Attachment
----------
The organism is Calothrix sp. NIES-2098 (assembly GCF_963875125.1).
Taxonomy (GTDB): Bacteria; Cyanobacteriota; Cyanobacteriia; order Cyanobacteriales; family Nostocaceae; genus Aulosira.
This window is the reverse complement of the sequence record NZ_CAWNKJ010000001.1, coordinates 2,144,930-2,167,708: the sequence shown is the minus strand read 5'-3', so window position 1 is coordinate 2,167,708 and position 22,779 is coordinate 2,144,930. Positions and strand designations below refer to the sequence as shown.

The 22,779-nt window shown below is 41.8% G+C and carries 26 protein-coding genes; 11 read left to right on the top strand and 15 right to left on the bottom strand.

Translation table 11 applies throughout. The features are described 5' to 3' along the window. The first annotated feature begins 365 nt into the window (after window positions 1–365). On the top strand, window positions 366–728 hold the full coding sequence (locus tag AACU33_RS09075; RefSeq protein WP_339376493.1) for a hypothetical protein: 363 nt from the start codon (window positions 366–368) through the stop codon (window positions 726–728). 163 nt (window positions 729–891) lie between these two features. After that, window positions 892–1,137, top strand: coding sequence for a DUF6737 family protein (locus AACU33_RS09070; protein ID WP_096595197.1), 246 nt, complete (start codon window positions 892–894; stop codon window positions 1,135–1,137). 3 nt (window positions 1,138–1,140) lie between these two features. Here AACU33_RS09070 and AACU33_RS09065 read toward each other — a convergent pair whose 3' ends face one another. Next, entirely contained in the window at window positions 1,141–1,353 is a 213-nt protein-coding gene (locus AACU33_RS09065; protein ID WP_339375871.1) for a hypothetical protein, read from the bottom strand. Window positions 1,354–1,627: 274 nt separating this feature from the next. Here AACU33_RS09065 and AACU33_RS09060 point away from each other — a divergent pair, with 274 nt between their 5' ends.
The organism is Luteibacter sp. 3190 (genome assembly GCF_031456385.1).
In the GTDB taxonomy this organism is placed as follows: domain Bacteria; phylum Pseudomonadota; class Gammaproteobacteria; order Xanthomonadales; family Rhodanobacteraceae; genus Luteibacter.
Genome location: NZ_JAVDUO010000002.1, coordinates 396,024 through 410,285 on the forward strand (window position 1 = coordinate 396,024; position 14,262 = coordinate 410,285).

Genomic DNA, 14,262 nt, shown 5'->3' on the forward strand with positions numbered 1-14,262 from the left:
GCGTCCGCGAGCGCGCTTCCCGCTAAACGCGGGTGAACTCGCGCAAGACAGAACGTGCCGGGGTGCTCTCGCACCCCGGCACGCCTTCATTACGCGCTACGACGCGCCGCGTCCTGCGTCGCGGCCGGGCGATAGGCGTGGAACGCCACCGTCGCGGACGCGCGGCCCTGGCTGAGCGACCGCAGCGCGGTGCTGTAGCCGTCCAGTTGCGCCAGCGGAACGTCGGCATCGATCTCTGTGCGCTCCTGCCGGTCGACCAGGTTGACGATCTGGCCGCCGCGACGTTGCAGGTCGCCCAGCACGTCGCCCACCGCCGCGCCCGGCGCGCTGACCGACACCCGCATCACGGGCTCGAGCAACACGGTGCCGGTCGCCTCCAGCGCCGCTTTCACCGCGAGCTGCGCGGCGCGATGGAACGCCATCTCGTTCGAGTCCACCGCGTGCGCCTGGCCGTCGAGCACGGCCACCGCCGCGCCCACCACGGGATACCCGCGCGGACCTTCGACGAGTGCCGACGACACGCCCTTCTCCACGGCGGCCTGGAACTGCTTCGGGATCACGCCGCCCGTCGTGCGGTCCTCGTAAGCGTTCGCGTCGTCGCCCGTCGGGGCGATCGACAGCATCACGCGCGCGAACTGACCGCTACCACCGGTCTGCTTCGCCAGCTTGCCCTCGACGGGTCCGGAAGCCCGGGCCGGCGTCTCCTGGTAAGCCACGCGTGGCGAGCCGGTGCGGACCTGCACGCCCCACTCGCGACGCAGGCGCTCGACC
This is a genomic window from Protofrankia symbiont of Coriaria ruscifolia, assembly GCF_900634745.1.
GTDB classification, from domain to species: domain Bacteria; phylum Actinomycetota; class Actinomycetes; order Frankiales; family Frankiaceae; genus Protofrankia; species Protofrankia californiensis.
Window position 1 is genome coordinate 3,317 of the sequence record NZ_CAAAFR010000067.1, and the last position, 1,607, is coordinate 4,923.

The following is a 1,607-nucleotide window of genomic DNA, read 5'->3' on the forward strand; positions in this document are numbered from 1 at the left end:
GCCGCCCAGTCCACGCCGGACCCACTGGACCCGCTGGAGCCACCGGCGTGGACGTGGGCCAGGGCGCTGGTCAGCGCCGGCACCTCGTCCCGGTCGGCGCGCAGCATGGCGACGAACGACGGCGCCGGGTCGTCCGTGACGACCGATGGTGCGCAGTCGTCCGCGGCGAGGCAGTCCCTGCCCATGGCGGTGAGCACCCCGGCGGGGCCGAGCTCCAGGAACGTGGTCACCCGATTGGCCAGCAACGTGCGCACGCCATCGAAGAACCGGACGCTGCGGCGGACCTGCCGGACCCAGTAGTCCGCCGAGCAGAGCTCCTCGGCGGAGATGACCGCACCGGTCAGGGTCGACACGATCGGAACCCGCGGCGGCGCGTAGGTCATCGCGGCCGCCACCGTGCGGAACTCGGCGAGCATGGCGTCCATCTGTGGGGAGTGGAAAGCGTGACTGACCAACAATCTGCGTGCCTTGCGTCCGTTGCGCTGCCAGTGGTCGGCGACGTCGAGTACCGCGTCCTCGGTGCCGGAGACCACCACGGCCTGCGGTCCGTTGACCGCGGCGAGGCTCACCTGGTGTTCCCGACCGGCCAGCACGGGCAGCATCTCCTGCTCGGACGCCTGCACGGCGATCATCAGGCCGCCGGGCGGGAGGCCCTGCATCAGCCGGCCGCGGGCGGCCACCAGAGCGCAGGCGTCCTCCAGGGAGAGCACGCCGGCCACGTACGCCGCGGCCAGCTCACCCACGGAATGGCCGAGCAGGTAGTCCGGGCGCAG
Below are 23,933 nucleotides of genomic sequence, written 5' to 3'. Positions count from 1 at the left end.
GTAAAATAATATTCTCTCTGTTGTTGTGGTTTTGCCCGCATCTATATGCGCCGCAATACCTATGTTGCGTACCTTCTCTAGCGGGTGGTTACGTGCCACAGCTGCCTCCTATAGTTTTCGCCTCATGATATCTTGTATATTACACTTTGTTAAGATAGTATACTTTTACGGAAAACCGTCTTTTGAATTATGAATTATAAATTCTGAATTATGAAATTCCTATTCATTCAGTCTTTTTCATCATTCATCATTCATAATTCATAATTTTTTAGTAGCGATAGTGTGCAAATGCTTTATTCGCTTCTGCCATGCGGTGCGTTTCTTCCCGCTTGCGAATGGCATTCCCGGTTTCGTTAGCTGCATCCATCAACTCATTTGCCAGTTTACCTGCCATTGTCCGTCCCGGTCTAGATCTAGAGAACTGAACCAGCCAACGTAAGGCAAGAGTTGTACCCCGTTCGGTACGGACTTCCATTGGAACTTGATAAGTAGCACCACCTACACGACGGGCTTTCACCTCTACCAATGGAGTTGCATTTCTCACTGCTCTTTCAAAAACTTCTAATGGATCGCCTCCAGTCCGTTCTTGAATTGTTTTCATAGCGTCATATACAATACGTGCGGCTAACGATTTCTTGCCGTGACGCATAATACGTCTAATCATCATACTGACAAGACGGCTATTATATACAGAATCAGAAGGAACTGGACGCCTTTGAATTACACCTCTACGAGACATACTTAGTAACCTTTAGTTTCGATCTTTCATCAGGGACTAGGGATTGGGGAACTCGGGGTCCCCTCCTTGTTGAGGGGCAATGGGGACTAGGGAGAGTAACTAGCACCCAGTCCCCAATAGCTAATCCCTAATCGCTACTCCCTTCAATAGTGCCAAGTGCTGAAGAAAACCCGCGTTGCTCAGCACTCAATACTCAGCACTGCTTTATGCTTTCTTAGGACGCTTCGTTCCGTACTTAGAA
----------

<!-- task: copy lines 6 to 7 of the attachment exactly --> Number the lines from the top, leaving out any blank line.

The organism is Luteibacter sp. 3190 (genome assembly GCF_031456385.1).
In the GTDB taxonomy this organism is placed as follows: domain Bacteria; phylum Pseudomonadota; class Gammaproteobacteria; order Xanthomonadales; family Rhodanobacteraceae; genus Luteibacter.